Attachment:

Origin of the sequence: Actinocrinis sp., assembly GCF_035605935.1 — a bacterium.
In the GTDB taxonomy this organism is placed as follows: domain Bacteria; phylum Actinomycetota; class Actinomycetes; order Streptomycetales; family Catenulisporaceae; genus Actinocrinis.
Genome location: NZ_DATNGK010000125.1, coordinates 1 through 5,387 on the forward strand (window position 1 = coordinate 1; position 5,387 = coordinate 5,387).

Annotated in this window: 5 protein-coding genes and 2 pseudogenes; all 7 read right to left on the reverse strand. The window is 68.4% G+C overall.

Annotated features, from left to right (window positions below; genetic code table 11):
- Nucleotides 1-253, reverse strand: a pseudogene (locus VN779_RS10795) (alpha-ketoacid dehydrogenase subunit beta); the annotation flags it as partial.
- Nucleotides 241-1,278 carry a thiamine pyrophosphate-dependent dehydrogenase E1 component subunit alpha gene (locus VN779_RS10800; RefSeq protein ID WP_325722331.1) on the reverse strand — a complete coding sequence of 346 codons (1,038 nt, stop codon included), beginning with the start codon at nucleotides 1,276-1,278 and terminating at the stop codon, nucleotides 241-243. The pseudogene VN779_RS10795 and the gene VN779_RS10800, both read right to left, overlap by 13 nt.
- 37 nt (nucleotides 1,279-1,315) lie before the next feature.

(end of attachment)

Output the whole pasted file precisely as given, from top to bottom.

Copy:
Origin of the sequence: Actinocrinis sp., assembly GCF_035605935.1 — a bacterium.
In the GTDB taxonomy this organism is placed as follows: domain Bacteria; phylum Actinomycetota; class Actinomycetes; order Streptomycetales; family Catenulisporaceae; genus Actinocrinis.
Genome location: NZ_DATNGK010000125.1, coordinates 1 through 5,387 on the forward strand (window position 1 = coordinate 1; position 5,387 = coordinate 5,387).

Annotated in this window: 5 protein-coding genes and 2 pseudogenes; all 7 read right to left on the reverse strand. The window is 68.4% G+C overall.

Annotated features, from left to right (window positions below; genetic code table 11):
- Nucleotides 1-253, reverse strand: a pseudogene (locus VN779_RS10795) (alpha-ketoacid dehydrogenase subunit beta); the annotation flags it as partial.
- Nucleotides 241-1,278 carry a thiamine pyrophosphate-dependent dehydrogenase E1 component subunit alpha gene (locus VN779_RS10800; RefSeq protein ID WP_325722331.1) on the reverse strand — a complete coding sequence of 346 codons (1,038 nt, stop codon included), beginning with the start codon at nucleotides 1,276-1,278 and terminating at the stop codon, nucleotides 241-243. The pseudogene VN779_RS10795 and the gene VN779_RS10800, both read right to left, overlap by 13 nt.
- 37 nt (nucleotides 1,279-1,315) lie before the next feature.